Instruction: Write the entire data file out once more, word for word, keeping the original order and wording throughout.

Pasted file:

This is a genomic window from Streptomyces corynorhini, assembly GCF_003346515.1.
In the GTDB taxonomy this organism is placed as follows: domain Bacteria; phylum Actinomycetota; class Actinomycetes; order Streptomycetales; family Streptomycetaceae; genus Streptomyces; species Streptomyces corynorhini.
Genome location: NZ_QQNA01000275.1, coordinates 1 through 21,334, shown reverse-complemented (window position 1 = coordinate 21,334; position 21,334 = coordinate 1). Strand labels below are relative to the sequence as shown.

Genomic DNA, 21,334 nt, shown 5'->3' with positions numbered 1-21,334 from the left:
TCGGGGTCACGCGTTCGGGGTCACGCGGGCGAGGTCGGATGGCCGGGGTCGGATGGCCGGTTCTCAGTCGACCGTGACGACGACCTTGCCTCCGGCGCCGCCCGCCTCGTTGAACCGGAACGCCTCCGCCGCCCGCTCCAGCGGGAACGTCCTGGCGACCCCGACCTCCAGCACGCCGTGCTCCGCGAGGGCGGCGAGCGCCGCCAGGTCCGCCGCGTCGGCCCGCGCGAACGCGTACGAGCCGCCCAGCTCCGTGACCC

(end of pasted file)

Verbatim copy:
This is a genomic window from Streptomyces corynorhini, assembly GCF_003346515.1.
In the GTDB taxonomy this organism is placed as follows: domain Bacteria; phylum Actinomycetota; class Actinomycetes; order Streptomycetales; family Streptomycetaceae; genus Streptomyces; species Streptomyces corynorhini.
Genome location: NZ_QQNA01000275.1, coordinates 1 through 21,334, shown reverse-complemented (window position 1 = coordinate 21,334; position 21,334 = coordinate 1). Strand labels below are relative to the sequence as shown.

Genomic DNA, 21,334 nt, shown 5'->3' with positions numbered 1-21,334 from the left:
TCGGGGTCACGCGTTCGGGGTCACGCGGGCGAGGTCGGATGGCCGGGGTCGGATGGCCGGTTCTCAGTCGACCGTGACGACGACCTTGCCTCCGGCGCCGCCCGCCTCGTTGAACCGGAACGCCTCCGCCGCCCGCTCCAGCGGGAACGTCCTGGCGACCCCGACCTCCAGCACGCCGTGCTCCGCGAGGGCGGCGAGCGCCGCCAGGTCCGCCGCGTCGGCCCGCGCGAACGCGTACGAGCCGCCCAGCTCCGTGACCC